And he also knew times of spiritual hunger and, most likely, bodily hunger. On the way from his homeland to Egypt, 300-400 miles… and then in a jail cell. Processing his anger and fear after he rejected the advances of a royal family member… Joseph had become familiar with the heights and depths of life. And through it, he learned to pay attention.
Pay attention to where God is asking you to save up. Pay attention to where God is asking you to give. Pay attention to what is coming to your community, your neighbors, your planet.
The scripture tells us something beautiful there at the end of this chapter, which is that Egypt didn’t just have enough to feed its own people through the famine. Egypt also became a beacon of provision to other nations. From the whole region, people turned to the people of Egypt, who were willing to listen to the unusual advice of an unusual man who had an unusual gift.
People were hungry. And they came to Egypt and found food.
Or, put another way: God gave a dream to Pharaoh and a gift to Joseph not so that together they could feed the people of Egypt only, but so that Egypt could help to feed the world.
God transgressed human-made boundaries. Time and again, he transgresses our boundaries in service of a love greater than the labels we put on ourselves.
He dared a Canaanite to speak truth to power in Egypt. And he dared the nation of Egypt to feed its neighbors. And the result was life. The result was sufficiency.
Egypt built up its reserves, and because of that, it had something to offer to a hurting world.
And so I think the Spirit issues some invitations to us through this part of Joseph’s tale. The invitations that come to the surface when I read this with you are these two:
First: what do you have in reserve, or what can you be building in your reserve, so that during times of crisis you can be a beacon to a hurting world?
And second: what self-constructed boundaries are you ready to cross to feed someone with a hunger that you can feed?
With a new strain of COVID that’s more contagious than ever, and with a national low on civic trust, and with more than enough reason for despair, I wonder what reserves of strength, courage, and consistency we might store up so that we can respond to a world in pain.
Some of us are finding that we are in that season of drought, and that it’s time to pull nutrients from our roots. It’s time to withdraw and to take in what is available in the soil where we’re planted.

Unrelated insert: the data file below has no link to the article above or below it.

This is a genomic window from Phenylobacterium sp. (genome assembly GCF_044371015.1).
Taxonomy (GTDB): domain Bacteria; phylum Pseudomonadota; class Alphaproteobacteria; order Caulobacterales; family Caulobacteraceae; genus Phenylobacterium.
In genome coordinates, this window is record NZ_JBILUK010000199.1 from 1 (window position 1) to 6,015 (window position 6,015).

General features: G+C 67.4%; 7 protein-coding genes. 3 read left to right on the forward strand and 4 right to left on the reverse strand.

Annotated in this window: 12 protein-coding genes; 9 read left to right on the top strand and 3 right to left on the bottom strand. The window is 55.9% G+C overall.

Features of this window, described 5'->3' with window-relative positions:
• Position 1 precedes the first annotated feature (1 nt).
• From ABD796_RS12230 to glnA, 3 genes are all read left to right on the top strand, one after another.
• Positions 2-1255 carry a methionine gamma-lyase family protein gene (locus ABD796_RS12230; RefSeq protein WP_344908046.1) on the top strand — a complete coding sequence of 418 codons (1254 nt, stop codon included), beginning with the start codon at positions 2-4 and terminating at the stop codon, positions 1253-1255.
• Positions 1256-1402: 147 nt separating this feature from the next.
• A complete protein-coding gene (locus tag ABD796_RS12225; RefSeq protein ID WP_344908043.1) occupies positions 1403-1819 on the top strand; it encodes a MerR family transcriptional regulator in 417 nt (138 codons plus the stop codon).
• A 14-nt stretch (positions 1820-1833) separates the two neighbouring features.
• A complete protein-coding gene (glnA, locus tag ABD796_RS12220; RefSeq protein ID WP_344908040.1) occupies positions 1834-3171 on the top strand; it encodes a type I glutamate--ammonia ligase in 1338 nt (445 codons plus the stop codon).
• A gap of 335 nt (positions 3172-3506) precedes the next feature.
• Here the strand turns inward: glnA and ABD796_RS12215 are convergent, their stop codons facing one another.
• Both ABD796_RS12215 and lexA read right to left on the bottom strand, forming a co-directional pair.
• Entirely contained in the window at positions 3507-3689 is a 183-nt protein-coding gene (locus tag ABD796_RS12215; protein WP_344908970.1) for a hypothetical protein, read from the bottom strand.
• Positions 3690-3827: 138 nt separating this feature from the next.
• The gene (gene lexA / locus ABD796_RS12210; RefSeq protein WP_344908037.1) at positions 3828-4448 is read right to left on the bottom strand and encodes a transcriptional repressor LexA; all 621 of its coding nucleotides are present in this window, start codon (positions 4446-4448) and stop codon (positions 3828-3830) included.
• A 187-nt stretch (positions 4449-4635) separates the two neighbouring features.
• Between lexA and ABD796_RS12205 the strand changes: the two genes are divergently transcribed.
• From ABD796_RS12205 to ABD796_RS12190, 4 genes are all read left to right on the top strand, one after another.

But if you happen to find yourself in a season of plenty, a season of some peace and some stability: I invite you to stir in Joseph’s story, in the story of Egypt and famine and sufficiency.
What do you have in abundance now that can be issued to your neighbors – to God’s children in need of nourishment?
Ruth and the Gift of Attention
I want to talk to you today about a woman named Ruth – perhaps a familiar figure to the United Methodists in the room. Ruth Coker Burks had a few things in abundance. She owned almost 300 plots at Files Cemetery in Hot Springs, Arkansas. She had a salary from working in real estate. And she had something else that could not be quantified.
Because I finished this sermon too late to include a photo of her, I’ll just describe what Ruth looked like for you. She was a person who frequently wore immaculate makeup, her hair in sprayed voluminous waves, and dressed up with a little formality and glamor.
In the 1980s, Ruth was visiting a friend in the hospital who was receiving treatment for cancer.
And she noticed that the nurses at that hospital were afraid to go into a room belonging to a patient who was living with HIV/AIDS. It had been only two years since people in the U.S. stopped calling AIDS “Gay-Related Immune Deficiency.”
The man was in his final days of life, and he longed to talk to his mother one more time in this life, but his mother refused. So Ruth tended to him for the last 13 hours of his life. When no one would bury him, she had his body cremated and buried his ashes in the cemetery that she owned.
After that, Ruth started getting calls from hospitals and then patients themselves, asking for her attention.
That’s what she gave that could not be quantified: attention. And that attention led to curiosity, which led to openness, which led to courage, which led to solidarity, which led to generosity.
It is hard to resist God’s call if we are willing to wage our attention.
Over three decades and at a time when much of the world was gripped in fear of the AIDS pandemic, Ruth Coker Burks gave her attention and love to over 1,000 people who died of AIDS. And over 40 AIDS victims were buried in Files Cemetery. She became a major advocate for LGBTQ+ people, even when the Ku Klux Klan burned crosses on her lawn and when her local community blackballed her. She didn’t avert her attention. She transgressed the boundaries of what was acceptable to people like her. She gave of what she had.
We don’t all own 300 cemetery plots. We don’t all have the disposable income Ruth had. But the greatest gift she gave to the individuals who wouldn’t be seen by nurses, whose families and communities refused to speak to them, who were abandoned at the ends of their lives: was her attention.
Her presence at their bedsides. Her love, her tender words, her assurance of love and life eternal.
If attention is something that you can give, something that you have in reserve, then what a powerful gift that could be to the people, indeed all life, in need of it.
And if not your attention, then perhaps your humor, or perhaps your courage, or perhaps your power, or perhaps your consistency…
And I know these are abundant. I know this is a community where attention and humor and courage and power and consistency are not scarce. You awe me and inspire me constantly, and I feel honored to be in a faith community with you.
I hope these stories of a queer young Canaanite, an Egyptian Pharoah, and an ancient nation – and the life of Ruth Coker Burks – fall among the stories in our midst, on which we are not short, of those who transgressed boundaries to give of what they had in reserve.
We dream dreams. We harvest. We feast. We experience hunger. We experience fullness.
And through it all, the Spirit of God is saying: Pay attention. Pay attention. Pay attention.